Home Page
The Stranger in the Cemetery
Stranger in the Cemetery (The)

Geoffrey Bingham

by Rev. Geoffrey Bingham

Subject: Short Stories, Essays

Book Code: 254

Pages: 284 pp, Book

Pub. Date: 1991

ISBN: 0 86408 141 3

Download 709 kb

Angel Wings

The Concentration Camp

The Vandal

More Stories

Stranger in the Cemetery (The)


THE STRANGER IN THE CEMETERY might well have been called The Sixth Smorgasbord because it follows five books of a unique kind of writing, containing poetry, essays and stories. Commencing with the well-known Angel Wings and The Concentration Camp, it follows on the heels of The Vandal recently published.

It is a smorgasbord. Here and there a story appears, now and then a poem, and often essays form themselves on subjects close to the author's heart. That heart has a great enthusiasm for humanity—for men and women—all of whom are miracles of creation to him. Sometimes they are miracles of great grace. Because he knows God he also knows humanity—that living and dynamic race which loves and hates, which is sometimes in anger, and sometimes in great tranquillity. It is his joy and passion to trace out the theology of God and humanity which has kept Geoffrey Bingham writing for over fifty years.

It is the human response which many readers have which has also helped him prepare a table for this further smorgasbord.


Geoffrey Bingham was born on 6 January 1919 at Goulburn, NSW. By his early teens Geoffrey was writing poety and short stories and editing small magazines. Within a few years some of his work was being published.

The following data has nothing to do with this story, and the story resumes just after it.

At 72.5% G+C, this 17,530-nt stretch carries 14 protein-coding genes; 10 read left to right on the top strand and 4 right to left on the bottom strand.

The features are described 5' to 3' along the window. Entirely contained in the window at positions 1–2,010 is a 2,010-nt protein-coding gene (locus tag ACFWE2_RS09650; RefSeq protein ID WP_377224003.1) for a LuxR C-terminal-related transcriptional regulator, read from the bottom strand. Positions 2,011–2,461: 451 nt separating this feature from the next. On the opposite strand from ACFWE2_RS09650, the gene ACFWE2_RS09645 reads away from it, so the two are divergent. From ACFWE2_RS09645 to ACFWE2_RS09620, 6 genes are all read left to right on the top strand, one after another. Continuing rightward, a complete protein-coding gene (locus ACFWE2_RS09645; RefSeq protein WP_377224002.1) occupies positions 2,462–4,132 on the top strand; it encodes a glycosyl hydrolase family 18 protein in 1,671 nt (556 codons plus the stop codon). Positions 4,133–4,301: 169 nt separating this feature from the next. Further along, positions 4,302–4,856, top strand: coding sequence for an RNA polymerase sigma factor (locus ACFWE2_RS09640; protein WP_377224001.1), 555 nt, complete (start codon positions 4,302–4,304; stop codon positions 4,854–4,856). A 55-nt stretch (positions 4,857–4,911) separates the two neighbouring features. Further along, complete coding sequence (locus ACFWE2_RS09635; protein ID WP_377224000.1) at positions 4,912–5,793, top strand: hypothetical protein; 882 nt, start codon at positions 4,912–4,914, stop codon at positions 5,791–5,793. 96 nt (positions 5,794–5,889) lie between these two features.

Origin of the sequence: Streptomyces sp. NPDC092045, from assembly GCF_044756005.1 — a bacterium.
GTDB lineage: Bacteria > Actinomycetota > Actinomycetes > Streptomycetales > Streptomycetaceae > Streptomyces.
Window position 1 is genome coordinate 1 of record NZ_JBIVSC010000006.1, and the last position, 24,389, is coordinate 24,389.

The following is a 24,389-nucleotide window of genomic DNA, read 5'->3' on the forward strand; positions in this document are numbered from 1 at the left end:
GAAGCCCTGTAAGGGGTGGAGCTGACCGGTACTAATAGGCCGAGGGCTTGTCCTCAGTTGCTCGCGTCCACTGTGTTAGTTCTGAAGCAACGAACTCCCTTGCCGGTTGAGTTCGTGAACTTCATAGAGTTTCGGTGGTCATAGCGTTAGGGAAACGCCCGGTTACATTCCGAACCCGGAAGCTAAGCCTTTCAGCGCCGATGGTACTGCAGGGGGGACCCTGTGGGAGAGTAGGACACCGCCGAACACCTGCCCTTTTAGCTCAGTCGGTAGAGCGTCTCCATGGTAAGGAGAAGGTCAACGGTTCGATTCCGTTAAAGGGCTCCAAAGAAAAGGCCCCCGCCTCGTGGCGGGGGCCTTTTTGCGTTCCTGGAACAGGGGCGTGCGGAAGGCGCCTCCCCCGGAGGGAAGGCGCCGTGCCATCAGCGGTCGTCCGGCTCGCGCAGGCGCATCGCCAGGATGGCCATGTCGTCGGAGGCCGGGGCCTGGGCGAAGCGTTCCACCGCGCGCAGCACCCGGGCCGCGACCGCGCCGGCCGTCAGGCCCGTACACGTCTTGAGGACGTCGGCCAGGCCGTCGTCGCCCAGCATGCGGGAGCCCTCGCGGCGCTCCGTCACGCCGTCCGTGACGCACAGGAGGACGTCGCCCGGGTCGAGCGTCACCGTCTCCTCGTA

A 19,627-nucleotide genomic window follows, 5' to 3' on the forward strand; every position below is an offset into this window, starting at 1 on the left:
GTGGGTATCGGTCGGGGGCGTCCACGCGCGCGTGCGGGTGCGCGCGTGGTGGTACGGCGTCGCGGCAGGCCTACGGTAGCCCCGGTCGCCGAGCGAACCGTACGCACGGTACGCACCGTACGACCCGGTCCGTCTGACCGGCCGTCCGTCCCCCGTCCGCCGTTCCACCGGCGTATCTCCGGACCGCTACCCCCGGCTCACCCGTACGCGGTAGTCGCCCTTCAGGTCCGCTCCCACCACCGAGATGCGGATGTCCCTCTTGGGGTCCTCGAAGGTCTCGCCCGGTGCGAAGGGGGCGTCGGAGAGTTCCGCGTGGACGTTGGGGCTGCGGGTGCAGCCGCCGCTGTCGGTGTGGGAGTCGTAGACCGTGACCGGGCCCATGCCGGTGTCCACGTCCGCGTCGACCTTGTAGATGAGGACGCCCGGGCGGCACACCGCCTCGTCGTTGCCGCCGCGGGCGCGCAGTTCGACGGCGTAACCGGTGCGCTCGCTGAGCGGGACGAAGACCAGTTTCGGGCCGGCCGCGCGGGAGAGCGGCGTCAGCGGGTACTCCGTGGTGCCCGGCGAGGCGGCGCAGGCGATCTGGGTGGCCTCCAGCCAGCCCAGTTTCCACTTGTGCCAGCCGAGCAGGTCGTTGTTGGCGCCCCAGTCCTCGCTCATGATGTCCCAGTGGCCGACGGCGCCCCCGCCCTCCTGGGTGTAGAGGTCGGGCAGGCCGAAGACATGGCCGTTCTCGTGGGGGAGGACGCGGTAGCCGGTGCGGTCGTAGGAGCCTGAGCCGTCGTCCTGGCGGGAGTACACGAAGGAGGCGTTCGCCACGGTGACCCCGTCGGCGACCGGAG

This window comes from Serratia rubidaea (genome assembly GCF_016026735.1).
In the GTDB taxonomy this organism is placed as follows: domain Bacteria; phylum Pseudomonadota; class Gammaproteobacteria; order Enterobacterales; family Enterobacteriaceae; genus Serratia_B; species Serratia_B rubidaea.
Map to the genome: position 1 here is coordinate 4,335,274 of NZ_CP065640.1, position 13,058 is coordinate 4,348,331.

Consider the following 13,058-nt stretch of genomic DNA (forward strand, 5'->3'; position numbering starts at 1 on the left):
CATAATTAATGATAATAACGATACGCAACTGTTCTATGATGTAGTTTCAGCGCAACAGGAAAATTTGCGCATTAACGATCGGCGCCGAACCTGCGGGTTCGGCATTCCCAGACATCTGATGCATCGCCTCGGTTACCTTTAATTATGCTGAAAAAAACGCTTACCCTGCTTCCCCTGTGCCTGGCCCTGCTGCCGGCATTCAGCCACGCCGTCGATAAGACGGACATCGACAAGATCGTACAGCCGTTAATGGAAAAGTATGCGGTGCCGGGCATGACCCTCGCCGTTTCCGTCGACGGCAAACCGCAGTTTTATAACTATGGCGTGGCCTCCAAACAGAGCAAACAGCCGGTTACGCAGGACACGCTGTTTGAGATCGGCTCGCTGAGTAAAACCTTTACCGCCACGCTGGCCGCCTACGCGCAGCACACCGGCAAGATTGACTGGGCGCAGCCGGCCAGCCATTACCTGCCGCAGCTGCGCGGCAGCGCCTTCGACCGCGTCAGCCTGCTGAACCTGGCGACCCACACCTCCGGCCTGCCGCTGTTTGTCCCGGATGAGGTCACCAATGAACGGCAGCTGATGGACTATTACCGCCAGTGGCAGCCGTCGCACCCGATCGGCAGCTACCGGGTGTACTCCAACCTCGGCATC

In 1939 he entered Moore Theological College. His studies were put in abeyance after his enlistment in the AIF in 1940. He became a sergeant in Stb Division Signal Unit.

Geoffrey's experience of war was life-changing. He was decorated with the Military Medal and also mentioned in despatches. He was badly wounded in action on Singapore Island, hospitalized and taken to Changi POW Camp.

He returned to Australia in 1946 and was suddenly hailed as one of the new generation of short story writers. In a few years the Bulletin had published 34 of his stories and be had won a prize in the Sydney Morning Herald literary competition. He was also published in other journals and the ABC broadcast many of his stories.

He married Laurel Chapman in 1946 and they moved to a farm on the north coast of NSW. Eventually he returned to his theological studies and was ordained into the Anglican Church. He served as rector at the Garrison Church, Miller's Point until 1957 and then became a missionary in West Pakistan. He returned to Australia in 1966 and was appointed Principal of the Bible College of South Australia. In the early 1970s he founded New Creation Publications and Teaching Ministry and returned to writing with great enthusiasm.

He has published numerous volumes of short stories and has seen his work published in some fine journals and compilations.

He is currently writing with that immense vigour which has so characterized his previous work.


Coromandel East 1991